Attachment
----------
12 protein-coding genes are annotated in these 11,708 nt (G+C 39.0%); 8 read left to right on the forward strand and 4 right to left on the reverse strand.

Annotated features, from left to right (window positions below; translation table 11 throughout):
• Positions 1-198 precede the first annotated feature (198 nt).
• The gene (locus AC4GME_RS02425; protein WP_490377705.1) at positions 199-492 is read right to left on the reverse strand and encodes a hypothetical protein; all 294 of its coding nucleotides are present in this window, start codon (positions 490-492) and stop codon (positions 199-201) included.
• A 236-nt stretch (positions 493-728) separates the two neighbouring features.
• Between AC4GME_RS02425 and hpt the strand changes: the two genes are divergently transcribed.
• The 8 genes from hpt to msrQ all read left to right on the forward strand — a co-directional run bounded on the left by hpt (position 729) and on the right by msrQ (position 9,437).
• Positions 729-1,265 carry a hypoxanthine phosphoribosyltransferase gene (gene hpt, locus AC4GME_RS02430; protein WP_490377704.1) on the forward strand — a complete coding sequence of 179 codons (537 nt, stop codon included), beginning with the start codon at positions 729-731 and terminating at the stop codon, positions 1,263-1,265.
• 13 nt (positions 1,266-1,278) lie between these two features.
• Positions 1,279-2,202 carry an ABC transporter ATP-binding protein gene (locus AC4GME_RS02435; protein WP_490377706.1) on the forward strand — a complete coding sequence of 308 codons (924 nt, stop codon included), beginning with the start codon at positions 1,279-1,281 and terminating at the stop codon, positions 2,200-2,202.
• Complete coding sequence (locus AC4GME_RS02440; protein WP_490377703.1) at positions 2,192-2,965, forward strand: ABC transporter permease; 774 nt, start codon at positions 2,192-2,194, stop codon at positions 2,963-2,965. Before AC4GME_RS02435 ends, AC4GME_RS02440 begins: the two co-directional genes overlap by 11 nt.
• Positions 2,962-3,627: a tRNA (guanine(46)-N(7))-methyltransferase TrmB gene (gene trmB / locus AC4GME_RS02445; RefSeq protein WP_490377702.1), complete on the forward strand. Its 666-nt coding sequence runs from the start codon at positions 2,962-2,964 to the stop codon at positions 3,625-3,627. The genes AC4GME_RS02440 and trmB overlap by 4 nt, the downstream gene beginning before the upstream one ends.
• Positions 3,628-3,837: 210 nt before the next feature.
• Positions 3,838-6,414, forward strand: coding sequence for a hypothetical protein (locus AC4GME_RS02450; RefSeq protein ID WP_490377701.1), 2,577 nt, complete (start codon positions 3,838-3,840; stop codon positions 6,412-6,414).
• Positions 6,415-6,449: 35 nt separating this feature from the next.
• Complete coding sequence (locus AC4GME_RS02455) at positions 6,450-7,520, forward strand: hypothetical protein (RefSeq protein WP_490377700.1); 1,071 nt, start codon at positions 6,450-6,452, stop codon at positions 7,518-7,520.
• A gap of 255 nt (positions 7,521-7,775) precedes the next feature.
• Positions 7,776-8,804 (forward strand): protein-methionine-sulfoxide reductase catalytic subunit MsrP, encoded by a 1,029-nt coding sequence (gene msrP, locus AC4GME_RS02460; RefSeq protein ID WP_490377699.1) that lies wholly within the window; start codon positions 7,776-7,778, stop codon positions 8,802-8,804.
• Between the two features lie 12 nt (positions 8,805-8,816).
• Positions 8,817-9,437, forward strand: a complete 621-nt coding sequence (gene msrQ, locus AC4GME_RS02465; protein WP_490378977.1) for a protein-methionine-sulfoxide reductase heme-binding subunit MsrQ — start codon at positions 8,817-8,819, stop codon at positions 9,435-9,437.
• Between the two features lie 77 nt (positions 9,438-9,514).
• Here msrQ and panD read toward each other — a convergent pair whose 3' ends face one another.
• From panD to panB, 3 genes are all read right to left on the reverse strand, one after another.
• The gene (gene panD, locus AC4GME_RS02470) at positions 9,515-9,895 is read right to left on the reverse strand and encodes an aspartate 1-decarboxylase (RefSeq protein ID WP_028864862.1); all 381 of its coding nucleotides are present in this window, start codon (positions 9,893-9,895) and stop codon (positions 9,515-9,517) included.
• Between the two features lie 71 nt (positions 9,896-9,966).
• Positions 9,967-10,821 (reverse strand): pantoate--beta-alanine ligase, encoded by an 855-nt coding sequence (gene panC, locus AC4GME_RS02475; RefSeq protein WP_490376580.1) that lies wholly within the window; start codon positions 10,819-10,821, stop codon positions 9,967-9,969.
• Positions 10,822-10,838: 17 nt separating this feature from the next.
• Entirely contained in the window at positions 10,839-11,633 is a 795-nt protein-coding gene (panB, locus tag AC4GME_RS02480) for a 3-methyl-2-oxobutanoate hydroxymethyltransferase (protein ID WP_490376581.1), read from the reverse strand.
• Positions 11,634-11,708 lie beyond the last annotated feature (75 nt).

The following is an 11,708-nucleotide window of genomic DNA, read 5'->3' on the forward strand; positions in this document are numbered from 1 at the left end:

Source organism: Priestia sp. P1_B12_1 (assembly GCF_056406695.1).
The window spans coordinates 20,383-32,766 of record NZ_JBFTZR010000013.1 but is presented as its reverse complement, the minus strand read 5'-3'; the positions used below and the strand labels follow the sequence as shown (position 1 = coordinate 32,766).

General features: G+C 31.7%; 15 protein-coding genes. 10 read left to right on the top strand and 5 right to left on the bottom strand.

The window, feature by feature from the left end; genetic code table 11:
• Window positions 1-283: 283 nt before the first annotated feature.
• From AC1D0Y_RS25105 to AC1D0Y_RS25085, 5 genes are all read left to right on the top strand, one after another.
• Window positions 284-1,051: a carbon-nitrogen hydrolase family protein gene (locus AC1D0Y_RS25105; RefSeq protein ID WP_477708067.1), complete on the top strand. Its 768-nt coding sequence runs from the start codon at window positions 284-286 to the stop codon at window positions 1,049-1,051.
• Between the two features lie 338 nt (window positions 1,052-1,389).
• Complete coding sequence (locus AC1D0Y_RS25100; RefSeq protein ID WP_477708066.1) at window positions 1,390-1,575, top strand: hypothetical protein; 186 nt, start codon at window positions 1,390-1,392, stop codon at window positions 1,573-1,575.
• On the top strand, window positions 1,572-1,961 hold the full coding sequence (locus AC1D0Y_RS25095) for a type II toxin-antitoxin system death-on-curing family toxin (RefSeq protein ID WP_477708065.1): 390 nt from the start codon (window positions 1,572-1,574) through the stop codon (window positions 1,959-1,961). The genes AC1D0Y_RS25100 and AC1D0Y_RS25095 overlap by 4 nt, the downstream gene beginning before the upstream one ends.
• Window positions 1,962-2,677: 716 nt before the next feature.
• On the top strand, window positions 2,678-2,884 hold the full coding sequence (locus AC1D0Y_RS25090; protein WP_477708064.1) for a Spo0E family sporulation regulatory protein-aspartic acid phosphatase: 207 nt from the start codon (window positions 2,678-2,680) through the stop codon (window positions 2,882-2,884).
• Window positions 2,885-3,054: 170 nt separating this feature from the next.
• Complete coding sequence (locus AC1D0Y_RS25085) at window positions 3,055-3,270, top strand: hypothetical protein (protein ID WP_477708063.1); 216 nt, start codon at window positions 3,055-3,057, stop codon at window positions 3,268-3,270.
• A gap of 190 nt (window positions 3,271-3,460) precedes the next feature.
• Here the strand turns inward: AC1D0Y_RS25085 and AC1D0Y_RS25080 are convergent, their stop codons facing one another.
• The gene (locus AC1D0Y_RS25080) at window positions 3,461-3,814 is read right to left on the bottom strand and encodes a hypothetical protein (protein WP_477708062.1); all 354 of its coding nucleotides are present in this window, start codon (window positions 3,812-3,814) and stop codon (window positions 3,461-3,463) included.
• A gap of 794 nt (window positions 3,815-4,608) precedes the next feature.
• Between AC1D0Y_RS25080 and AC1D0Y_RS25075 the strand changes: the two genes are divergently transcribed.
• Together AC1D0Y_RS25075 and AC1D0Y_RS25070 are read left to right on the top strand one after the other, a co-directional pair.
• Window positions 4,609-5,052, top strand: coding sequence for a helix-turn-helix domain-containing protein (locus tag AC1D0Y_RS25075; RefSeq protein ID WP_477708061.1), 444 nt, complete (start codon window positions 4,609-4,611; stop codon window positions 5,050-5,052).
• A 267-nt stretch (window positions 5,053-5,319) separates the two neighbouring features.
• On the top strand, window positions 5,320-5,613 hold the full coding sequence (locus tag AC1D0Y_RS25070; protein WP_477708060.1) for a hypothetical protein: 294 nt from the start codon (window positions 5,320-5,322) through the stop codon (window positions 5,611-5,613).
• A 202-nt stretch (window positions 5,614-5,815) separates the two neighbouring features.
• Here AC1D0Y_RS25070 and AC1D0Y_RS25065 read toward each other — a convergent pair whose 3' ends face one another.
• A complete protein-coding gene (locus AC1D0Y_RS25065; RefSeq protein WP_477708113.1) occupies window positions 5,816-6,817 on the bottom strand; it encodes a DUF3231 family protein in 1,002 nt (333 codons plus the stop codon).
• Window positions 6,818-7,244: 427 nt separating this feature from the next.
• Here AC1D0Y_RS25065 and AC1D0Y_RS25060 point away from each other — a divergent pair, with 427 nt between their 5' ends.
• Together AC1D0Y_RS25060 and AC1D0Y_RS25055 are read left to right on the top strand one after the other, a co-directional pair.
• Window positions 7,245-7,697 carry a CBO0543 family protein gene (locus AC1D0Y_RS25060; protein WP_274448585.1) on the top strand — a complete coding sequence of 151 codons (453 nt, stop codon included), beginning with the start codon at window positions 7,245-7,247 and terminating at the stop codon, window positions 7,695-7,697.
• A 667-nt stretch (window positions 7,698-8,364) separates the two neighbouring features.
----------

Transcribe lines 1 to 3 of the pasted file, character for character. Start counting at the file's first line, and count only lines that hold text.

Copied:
12 protein-coding genes are annotated in these 11,708 nt (G+C 39.0%); 8 read left to right on the forward strand and 4 right to left on the reverse strand.

Annotated features, from left to right (window positions below; translation table 11 throughout):
• Positions 1-198 precede the first annotated feature (198 nt).